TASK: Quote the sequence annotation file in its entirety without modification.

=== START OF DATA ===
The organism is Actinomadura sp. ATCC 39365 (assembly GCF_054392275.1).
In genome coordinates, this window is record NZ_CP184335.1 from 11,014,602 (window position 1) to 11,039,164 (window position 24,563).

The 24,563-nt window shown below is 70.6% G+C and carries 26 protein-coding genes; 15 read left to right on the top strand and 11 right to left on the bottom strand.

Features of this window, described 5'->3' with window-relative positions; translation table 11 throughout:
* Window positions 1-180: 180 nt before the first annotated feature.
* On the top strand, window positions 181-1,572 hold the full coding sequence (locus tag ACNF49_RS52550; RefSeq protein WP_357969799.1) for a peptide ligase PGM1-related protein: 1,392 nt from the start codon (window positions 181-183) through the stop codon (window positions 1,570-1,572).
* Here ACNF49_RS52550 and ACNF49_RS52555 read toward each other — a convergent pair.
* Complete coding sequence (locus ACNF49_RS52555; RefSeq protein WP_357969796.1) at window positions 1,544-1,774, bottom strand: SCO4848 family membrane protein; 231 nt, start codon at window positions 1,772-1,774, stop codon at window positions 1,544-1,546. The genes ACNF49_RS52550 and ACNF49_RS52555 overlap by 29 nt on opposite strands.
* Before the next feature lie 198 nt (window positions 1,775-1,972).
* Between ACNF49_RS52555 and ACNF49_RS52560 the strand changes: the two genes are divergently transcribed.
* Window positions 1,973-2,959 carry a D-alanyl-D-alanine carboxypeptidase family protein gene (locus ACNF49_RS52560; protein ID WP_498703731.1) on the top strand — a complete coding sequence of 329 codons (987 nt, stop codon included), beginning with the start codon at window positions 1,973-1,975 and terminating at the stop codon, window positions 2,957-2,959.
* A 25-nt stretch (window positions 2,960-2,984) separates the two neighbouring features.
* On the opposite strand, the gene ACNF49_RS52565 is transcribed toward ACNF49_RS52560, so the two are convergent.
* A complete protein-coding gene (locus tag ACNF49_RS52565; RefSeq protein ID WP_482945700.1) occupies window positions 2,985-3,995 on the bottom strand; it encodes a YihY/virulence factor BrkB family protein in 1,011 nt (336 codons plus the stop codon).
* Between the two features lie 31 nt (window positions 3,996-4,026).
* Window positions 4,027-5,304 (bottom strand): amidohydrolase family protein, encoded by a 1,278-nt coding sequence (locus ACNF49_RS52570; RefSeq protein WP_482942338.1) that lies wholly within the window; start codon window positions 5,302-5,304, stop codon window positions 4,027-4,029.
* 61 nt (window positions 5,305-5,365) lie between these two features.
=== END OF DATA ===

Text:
The organism is Actinomadura sp. ATCC 39365 (assembly GCF_054392275.1).
In genome coordinates, this window is record NZ_CP184335.1 from 11,014,602 (window position 1) to 11,039,164 (window position 24,563).

The 24,563-nt window shown below is 70.6% G+C and carries 26 protein-coding genes; 15 read left to right on the top strand and 11 right to left on the bottom strand.

Features of this window, described 5'->3' with window-relative positions; translation table 11 throughout:
* Window positions 1-180: 180 nt before the first annotated feature.
* On the top strand, window positions 181-1,572 hold the full coding sequence (locus tag ACNF49_RS52550; RefSeq protein WP_357969799.1) for a peptide ligase PGM1-related protein: 1,392 nt from the start codon (window positions 181-183) through the stop codon (window positions 1,570-1,572).
* Here ACNF49_RS52550 and ACNF49_RS52555 read toward each other — a convergent pair.
* Complete coding sequence (locus ACNF49_RS52555; RefSeq protein WP_357969796.1) at window positions 1,544-1,774, bottom strand: SCO4848 family membrane protein; 231 nt, start codon at window positions 1,772-1,774, stop codon at window positions 1,544-1,546. The genes ACNF49_RS52550 and ACNF49_RS52555 overlap by 29 nt on opposite strands.
* Before the next feature lie 198 nt (window positions 1,775-1,972).
* Between ACNF49_RS52555 and ACNF49_RS52560 the strand changes: the two genes are divergently transcribed.
* Window positions 1,973-2,959 carry a D-alanyl-D-alanine carboxypeptidase family protein gene (locus ACNF49_RS52560; protein ID WP_498703731.1) on the top strand — a complete coding sequence of 329 codons (987 nt, stop codon included), beginning with the start codon at window positions 1,973-1,975 and terminating at the stop codon, window positions 2,957-2,959.
* A 25-nt stretch (window positions 2,960-2,984) separates the two neighbouring features.
* On the opposite strand, the gene ACNF49_RS52565 is transcribed toward ACNF49_RS52560, so the two are convergent.
* A complete protein-coding gene (locus tag ACNF49_RS52565; RefSeq protein ID WP_482945700.1) occupies window positions 2,985-3,995 on the bottom strand; it encodes a YihY/virulence factor BrkB family protein in 1,011 nt (336 codons plus the stop codon).
* Between the two features lie 31 nt (window positions 3,996-4,026).
* Window positions 4,027-5,304 (bottom strand): amidohydrolase family protein, encoded by a 1,278-nt coding sequence (locus ACNF49_RS52570; RefSeq protein WP_482942338.1) that lies wholly within the window; start codon window positions 5,302-5,304, stop codon window positions 4,027-4,029.
* 61 nt (window positions 5,305-5,365) lie between these two features.